• Cannabis products held in inventory by a retailer that do not meet the requirements set by the state Department of Public Health for ingredients or appearance may be sold by a retailer.

Products in possession of a manufacturer prior to January 1, 2018 may enter the commercial cannabis market provided that all of the following conditions are met:

  • The cannabis product is packaged in child-resistant packaging.
  • The cannabis product contains the government warning required (GOVERNMENT WARNING: THIS PRODUCT CONTAINS CANNABIS, A SCHEDULE I CONTROLLED SUBSTANCE. KEEP OUT OF REACH OF CHILDREN AND ANIMALS. CANNABIS PRODUCTS MAY ONLY BE POSSESSED OR CONSUMED BY PERSONS 21 YEARS OF AGE OR OLDER UNLESS THE PERSON IS A QUALIFIED PATIENT. THE INTOXICATING EFFECTS OF CANNABIS PRODUCTS MAY BE DELAYED UP TO TWO HOURS. CANNABIS USE WHILE PREGNANT OR BREASTFEEDING MAY BE HARMFUL. CONSUMPTION OF CANNABIS PRODUCTS IMPAIRS YOUR ABILITY TO DRIVE AND OPERATE MACHINERY. PLEASE USE EXTREME CAUTION.)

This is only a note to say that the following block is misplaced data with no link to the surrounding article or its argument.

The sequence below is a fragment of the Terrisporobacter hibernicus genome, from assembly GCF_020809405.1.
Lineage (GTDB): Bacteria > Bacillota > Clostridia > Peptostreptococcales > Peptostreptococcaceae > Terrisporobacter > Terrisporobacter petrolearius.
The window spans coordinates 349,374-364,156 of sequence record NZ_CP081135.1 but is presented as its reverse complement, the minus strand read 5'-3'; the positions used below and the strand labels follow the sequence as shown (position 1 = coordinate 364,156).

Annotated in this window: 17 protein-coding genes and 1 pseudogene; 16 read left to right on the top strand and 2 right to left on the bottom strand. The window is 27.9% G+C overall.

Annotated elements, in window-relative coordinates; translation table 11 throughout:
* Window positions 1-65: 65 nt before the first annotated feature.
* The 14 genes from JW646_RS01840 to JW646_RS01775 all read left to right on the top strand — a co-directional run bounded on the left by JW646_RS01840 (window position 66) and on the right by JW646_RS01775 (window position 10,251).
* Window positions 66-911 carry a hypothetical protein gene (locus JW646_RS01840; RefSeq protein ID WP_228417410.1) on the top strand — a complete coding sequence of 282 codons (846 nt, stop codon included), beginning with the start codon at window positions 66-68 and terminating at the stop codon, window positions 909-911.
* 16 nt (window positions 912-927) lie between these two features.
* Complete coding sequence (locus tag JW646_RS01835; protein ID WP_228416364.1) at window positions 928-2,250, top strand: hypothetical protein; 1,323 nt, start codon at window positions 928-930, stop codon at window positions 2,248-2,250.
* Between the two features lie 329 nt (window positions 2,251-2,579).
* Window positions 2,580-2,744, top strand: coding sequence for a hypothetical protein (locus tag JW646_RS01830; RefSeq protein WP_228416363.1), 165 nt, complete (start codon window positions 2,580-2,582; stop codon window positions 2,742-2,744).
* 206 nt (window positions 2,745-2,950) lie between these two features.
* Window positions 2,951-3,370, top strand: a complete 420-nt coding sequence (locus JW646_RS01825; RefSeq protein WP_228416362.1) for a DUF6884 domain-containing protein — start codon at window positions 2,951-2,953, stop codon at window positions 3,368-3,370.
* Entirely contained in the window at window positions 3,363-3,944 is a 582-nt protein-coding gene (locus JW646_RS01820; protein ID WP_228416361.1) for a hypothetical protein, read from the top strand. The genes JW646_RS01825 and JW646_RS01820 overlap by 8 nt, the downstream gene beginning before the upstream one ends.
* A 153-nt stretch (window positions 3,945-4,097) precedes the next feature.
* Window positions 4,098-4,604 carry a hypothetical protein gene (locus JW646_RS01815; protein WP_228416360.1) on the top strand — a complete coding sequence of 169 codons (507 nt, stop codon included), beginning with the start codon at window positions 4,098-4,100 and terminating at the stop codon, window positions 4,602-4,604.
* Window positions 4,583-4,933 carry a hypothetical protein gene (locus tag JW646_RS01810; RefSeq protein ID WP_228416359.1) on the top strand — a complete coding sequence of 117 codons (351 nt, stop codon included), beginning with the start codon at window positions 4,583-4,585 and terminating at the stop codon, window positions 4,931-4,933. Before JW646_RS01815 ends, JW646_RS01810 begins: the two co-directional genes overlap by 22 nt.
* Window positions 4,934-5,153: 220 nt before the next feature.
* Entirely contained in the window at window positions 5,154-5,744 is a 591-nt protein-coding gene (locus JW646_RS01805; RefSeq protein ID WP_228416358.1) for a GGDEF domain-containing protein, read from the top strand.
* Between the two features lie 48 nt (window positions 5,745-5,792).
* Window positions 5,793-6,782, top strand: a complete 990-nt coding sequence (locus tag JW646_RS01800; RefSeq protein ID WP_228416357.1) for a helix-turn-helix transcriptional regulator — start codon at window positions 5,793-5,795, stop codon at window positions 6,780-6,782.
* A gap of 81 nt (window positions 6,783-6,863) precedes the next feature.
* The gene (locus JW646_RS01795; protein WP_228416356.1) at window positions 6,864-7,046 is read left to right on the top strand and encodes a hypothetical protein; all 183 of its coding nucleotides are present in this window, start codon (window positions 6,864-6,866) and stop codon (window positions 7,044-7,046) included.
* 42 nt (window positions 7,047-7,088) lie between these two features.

• The cannabis product contains the amount of THC and, if applicable, CBD per serving and per package.

Therefore all inventory prior to January 1, 2018, should be date-stamped to ensure that they are able to transported and sold during the Transition Period.

Should you have any questions about any of the above, or would like us to review your specific packages/labels to ensure compliance, please do not hesitate to reach out to our team.

Thank you, stay safe, and good luck out there! Todd Winter, WINTER LLP.

Winter LLP Update: Self-Distribution of Cannabis Products

There has been a lot of confusion recently about Self-Distribution under state and local laws. It hasn’t helped matters that some local (city/county) ordinances, in jurisdictions such as Monterey County, for example, allow cultivation and manufacturing permit holders to “self-distribute” their material or products without the use of a third-party distributor.

As such, this update is being provided to help you understand what, exactly, “self-distribution” means at the state level.